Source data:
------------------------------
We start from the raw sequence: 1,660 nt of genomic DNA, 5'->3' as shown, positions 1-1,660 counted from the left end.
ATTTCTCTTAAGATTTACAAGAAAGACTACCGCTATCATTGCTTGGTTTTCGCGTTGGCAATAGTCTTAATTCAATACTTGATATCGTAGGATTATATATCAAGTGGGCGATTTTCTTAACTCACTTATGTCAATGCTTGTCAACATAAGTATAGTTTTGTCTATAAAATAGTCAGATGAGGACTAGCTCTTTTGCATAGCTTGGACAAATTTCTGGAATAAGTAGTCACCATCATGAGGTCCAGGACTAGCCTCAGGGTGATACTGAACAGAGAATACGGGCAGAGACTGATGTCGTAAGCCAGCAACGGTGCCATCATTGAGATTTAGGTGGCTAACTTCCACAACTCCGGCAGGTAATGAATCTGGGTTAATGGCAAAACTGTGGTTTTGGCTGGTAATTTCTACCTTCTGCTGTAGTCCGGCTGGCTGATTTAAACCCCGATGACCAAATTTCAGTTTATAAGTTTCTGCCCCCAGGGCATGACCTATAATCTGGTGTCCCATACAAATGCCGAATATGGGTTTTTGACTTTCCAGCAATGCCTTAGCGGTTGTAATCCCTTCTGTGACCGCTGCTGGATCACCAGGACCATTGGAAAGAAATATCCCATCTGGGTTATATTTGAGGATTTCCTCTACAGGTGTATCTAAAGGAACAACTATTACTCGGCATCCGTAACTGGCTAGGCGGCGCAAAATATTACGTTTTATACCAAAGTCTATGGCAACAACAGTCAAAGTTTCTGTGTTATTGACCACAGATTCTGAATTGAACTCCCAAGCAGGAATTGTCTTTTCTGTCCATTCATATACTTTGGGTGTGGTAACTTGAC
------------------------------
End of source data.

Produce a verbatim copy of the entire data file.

We start from the raw sequence: 1,660 nt of genomic DNA, 5'->3' as shown, positions 1-1,660 counted from the left end.
ATTTCTCTTAAGATTTACAAGAAAGACTACCGCTATCATTGCTTGGTTTTCGCGTTGGCAATAGTCTTAATTCAATACTTGATATCGTAGGATTATATATCAAGTGGGCGATTTTCTTAACTCACTTATGTCAATGCTTGTCAACATAAGTATAGTTTTGTCTATAAAATAGTCAGATGAGGACTAGCTCTTTTGCATAGCTTGGACAAATTTCTGGAATAAGTAGTCACCATCATGAGGTCCAGGACTAGCCTCAGGGTGATACTGAACAGAGAATACGGGCAGAGACTGATGTCGTAAGCCAGCAACGGTGCCATCATTGAGATTTAGGTGGCTAACTTCCACAACTCCGGCAGGTAATGAATCTGGGTTAATGGCAAAACTGTGGTTTTGGCTGGTAATTTCTACCTTCTGCTGTAGTCCGGCTGGCTGATTTAAACCCCGATGACCAAATTTCAGTTTATAAGTTTCTGCCCCCAGGGCATGACCTATAATCTGGTGTCCCATACAAATGCCGAATATGGGTTTTTGACTTTCCAGCAATGCCTTAGCGGTTGTAATCCCTTCTGTGACCGCTGCTGGATCACCAGGACCATTGGAAAGAAATATCCCATCTGGGTTATATTTGAGGATTTCCTCTACAGGTGTATCTAAAGGAACAACTATTACTCGGCATCCGTAACTGGCTAGGCGGCGCAAAATATTACGTTTTATACCAAAGTCTATGGCAACAACAGTCAAAGTTTCTGTGTTATTGACCACAGATTCTGAATTGAACTCCCAAGCAGGAATTGTCTTTTCTGTCCATTCATATACTTTGGGTGTGGTAACTTGAC